Republicans were content to highlight the incident's many unanswered questions. House Majority Leader Eric Cantor told Fox News that Weiner needed to "come clean."
"There's a lot of explaining going on without a lot of clarity," said Cantor, a Virginia Republican. "The American people are right in saying that they don't have tolerance for this repeated kind of activity going on surrounding their elected leaders."
House Speaker John Boehner, asked twice about the incident at his weekly news conference, said reporters needed to "talk to Rep. Weiner."
But by then Weiner had declared he didn't want to talk about it. Emerging from his office to a phalanx of reporters on Thursday morning, Weiner said he was going to get back to work, but if they needed anything to make their stay in the hallway more comfortable he was happy to help.
Weiner has hired an attorney and a private firm to investigate. But Twitter's policy states it will not provide information about postings without a subpoena, court order or other legal documents, raising questions about why law enforcement wasn't investigating a possible cybercrime against a member of Congress.
Kimberly Schneider, a spokeswoman for the Capitol Police, said Thursday the department was not probing the incident, because "we have not been asked to investigate."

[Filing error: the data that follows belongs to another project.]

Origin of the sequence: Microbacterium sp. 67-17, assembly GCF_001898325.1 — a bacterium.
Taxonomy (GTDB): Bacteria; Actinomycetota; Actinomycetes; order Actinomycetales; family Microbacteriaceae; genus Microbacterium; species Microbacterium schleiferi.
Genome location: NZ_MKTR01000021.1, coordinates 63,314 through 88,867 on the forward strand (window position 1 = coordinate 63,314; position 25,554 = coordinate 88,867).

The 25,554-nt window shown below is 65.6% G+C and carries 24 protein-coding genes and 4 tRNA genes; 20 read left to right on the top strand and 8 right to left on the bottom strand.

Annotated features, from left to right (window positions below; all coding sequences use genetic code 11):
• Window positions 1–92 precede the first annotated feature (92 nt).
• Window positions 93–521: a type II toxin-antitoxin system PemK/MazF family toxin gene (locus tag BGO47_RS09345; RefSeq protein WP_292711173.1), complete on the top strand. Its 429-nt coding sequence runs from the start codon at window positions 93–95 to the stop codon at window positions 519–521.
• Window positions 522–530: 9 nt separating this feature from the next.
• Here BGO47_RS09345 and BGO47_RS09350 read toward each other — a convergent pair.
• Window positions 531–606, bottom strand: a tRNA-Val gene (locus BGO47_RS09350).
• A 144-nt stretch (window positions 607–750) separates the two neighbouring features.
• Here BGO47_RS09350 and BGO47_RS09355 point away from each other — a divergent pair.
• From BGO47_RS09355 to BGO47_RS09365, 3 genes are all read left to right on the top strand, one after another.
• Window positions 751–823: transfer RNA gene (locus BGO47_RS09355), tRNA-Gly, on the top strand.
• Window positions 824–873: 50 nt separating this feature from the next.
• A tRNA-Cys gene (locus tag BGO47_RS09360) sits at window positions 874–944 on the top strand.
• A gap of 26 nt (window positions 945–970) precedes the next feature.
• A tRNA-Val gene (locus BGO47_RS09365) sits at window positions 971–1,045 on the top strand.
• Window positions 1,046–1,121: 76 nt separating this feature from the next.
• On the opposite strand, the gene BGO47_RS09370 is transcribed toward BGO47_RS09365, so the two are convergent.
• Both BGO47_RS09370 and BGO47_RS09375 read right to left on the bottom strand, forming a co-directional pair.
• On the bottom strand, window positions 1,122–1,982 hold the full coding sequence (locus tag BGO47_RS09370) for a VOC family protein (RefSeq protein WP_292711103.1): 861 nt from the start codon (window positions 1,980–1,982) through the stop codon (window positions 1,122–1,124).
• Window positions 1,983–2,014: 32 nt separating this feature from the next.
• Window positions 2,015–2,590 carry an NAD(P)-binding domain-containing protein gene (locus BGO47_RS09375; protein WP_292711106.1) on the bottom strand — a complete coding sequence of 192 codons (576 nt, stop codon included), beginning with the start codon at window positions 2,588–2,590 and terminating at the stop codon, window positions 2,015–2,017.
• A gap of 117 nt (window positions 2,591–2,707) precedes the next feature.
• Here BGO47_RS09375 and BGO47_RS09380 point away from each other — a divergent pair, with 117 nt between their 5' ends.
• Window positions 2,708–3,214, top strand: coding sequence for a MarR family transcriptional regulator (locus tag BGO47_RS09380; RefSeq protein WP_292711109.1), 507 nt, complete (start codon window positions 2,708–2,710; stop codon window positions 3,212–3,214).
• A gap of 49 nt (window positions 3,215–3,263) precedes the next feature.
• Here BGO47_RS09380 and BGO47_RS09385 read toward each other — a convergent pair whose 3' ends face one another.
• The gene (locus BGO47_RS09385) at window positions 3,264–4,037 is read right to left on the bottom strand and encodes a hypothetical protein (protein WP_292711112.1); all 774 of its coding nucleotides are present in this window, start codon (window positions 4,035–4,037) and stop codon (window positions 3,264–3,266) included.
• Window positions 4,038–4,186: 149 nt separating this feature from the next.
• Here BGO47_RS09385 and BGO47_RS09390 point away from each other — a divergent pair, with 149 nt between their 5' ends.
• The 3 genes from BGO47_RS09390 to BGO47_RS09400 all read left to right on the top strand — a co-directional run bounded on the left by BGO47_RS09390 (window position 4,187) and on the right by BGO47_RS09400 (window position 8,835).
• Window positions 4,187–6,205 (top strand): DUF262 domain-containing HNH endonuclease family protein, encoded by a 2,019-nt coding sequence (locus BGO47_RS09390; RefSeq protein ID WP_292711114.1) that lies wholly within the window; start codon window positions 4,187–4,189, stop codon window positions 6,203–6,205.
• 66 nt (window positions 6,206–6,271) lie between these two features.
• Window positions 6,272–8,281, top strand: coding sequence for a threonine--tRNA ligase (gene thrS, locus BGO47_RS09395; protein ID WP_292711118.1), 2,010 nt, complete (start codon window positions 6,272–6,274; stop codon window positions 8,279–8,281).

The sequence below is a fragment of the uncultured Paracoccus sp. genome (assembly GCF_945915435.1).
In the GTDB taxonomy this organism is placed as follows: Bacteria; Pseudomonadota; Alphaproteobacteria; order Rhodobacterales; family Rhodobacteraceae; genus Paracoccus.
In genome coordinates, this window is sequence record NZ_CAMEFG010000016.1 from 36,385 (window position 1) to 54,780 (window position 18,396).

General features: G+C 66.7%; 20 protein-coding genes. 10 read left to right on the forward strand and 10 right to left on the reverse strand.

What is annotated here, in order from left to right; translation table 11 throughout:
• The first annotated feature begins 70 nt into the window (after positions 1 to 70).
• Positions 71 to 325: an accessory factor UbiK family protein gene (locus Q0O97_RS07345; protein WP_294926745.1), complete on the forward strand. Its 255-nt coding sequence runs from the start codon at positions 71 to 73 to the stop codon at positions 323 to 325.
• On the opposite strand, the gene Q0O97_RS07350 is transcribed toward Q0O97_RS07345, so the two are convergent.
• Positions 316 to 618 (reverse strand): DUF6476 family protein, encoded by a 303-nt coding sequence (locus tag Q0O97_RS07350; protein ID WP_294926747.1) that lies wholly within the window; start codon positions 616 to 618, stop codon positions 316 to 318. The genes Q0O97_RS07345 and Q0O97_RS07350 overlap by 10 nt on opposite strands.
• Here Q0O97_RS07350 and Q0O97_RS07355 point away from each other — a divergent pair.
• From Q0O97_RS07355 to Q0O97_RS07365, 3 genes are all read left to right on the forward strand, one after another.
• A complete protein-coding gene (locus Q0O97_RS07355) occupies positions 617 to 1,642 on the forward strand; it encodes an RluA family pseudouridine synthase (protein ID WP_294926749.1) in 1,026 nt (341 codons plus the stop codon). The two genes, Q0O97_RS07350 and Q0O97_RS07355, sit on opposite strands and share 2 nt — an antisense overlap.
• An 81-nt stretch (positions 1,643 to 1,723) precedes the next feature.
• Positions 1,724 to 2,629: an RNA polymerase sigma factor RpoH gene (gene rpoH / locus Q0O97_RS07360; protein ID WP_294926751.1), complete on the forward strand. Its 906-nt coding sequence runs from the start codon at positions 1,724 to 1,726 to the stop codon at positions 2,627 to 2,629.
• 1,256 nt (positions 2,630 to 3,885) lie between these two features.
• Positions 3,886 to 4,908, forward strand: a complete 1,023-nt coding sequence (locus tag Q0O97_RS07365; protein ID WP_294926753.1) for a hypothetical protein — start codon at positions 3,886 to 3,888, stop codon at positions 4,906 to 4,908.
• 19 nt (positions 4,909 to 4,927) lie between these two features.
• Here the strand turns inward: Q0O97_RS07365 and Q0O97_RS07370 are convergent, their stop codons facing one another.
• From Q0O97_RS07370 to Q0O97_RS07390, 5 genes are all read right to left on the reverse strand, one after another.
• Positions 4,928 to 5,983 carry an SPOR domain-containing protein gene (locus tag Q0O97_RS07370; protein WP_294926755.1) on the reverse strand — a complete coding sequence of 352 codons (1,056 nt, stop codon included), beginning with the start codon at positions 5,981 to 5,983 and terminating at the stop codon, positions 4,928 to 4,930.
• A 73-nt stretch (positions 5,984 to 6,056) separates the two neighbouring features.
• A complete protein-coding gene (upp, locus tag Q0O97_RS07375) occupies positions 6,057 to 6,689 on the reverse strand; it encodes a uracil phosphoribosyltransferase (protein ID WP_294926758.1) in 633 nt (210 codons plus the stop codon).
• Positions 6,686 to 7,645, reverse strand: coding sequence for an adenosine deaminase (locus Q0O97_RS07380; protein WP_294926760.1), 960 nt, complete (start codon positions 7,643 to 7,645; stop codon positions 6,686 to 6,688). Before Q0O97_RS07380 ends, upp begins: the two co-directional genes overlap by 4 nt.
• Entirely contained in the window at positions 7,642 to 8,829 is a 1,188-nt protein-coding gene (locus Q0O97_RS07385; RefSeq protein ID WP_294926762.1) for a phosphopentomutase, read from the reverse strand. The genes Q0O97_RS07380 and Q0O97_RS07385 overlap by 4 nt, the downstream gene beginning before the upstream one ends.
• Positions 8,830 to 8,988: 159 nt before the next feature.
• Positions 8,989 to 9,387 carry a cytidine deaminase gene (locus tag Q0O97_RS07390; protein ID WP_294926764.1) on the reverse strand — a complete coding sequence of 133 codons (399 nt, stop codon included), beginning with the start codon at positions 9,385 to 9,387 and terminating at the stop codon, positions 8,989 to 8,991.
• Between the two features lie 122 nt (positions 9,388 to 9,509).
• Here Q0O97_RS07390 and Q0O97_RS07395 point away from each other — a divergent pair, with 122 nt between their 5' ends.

By hiring a private firm, Weiner controls the release of information about the investigation.
There were also questions about why the congressman, married recently to an aide to Secretary of State Hillary Rodham Clinton, was following the female college student on Twitter.
The woman has been identified by media outlets as Gennette Cordova. Despite multiple calls to phone numbers and an email address for Cordova, she could not be reached for comment by The Associated Press.
Weiner, 46, married Clinton aide Huma Abedin last July, with former President Bill Clinton officiating. Before that, Weiner had been known as one of New York's most eligible bachelors.
Associated Press writers Erica Werner and Alan Fram in Washington and videojournalist Bonny Ghosh in New York contributed to this report.